Date of this Version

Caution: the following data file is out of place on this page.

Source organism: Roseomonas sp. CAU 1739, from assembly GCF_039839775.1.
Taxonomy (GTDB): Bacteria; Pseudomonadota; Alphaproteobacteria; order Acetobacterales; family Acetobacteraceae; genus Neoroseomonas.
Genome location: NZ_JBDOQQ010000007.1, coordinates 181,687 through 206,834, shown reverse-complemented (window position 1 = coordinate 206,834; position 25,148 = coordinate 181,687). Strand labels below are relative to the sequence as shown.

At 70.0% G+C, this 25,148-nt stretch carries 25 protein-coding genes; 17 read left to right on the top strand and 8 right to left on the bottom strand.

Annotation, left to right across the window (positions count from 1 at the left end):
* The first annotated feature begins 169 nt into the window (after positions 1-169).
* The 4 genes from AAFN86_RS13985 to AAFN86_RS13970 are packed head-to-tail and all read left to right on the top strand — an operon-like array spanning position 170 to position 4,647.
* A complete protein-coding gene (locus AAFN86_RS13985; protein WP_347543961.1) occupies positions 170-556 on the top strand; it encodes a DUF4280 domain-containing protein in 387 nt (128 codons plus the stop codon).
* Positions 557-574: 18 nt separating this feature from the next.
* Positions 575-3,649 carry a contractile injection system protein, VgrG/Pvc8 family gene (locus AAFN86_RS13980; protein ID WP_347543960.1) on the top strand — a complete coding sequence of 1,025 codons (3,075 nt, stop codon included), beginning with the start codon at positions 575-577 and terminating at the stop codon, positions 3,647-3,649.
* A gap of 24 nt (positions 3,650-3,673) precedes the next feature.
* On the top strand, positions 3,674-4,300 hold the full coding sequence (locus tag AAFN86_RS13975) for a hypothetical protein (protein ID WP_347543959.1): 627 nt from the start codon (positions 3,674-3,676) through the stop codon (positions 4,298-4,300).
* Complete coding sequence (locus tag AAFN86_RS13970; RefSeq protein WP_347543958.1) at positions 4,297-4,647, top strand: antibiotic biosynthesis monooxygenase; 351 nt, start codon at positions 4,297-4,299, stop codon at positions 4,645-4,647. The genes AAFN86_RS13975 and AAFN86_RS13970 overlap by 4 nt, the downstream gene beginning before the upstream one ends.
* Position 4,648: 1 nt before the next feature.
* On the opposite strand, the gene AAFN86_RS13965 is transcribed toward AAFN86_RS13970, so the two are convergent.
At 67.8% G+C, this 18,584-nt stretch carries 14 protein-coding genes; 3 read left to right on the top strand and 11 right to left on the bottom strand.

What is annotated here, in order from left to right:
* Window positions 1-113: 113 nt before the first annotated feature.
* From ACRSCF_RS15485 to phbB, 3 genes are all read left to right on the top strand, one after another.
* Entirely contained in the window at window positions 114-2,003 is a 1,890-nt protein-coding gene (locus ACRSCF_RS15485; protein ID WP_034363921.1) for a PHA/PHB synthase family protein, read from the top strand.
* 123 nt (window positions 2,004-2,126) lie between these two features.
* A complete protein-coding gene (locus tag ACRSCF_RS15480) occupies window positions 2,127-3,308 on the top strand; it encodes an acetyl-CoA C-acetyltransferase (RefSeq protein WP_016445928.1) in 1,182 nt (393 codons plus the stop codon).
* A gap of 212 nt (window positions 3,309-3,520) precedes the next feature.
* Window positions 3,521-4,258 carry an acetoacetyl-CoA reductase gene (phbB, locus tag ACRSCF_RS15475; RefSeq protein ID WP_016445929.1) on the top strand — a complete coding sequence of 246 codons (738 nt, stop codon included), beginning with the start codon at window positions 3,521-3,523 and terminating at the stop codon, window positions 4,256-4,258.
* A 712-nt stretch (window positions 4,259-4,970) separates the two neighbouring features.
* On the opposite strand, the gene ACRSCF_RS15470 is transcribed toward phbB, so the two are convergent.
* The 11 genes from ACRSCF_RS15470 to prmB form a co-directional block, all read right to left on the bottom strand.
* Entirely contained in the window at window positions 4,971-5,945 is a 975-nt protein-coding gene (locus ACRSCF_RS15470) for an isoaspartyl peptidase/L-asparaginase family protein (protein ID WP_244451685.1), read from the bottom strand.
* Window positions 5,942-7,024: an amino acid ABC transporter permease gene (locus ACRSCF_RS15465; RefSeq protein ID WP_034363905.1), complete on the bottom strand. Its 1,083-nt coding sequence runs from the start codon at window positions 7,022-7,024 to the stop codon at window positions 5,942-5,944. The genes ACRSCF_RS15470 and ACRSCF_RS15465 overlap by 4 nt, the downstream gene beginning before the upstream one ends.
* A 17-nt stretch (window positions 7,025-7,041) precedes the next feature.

High school graduates have been demonstrating less skills in mathematics at the same time that students entering colleges and universities need to have more of those skills to be able to succeed in an increasing variety of disciplines. One way to ease that problem is to develop criterion-referenced diagnostic tests together with remediation keyed to the results of such tests. Diagnostic tests of that type contrast with norm-referenced tests in that they provide a profile of strengths and weaknesses in each essential topic for every student. Such a profile has several important advantages. Students can receive advice in terms of their demonstrated competency in skills needed to succeed. Efficient remediation can be designed to fit the needs of each student. Instructors in subsequent courses can be provided information about the strengths and weaknesses of their entering students in a manner that helps them respond instructionally. High schools can be provided information about the performance of their graduates in a way that can help them strengthen their programs.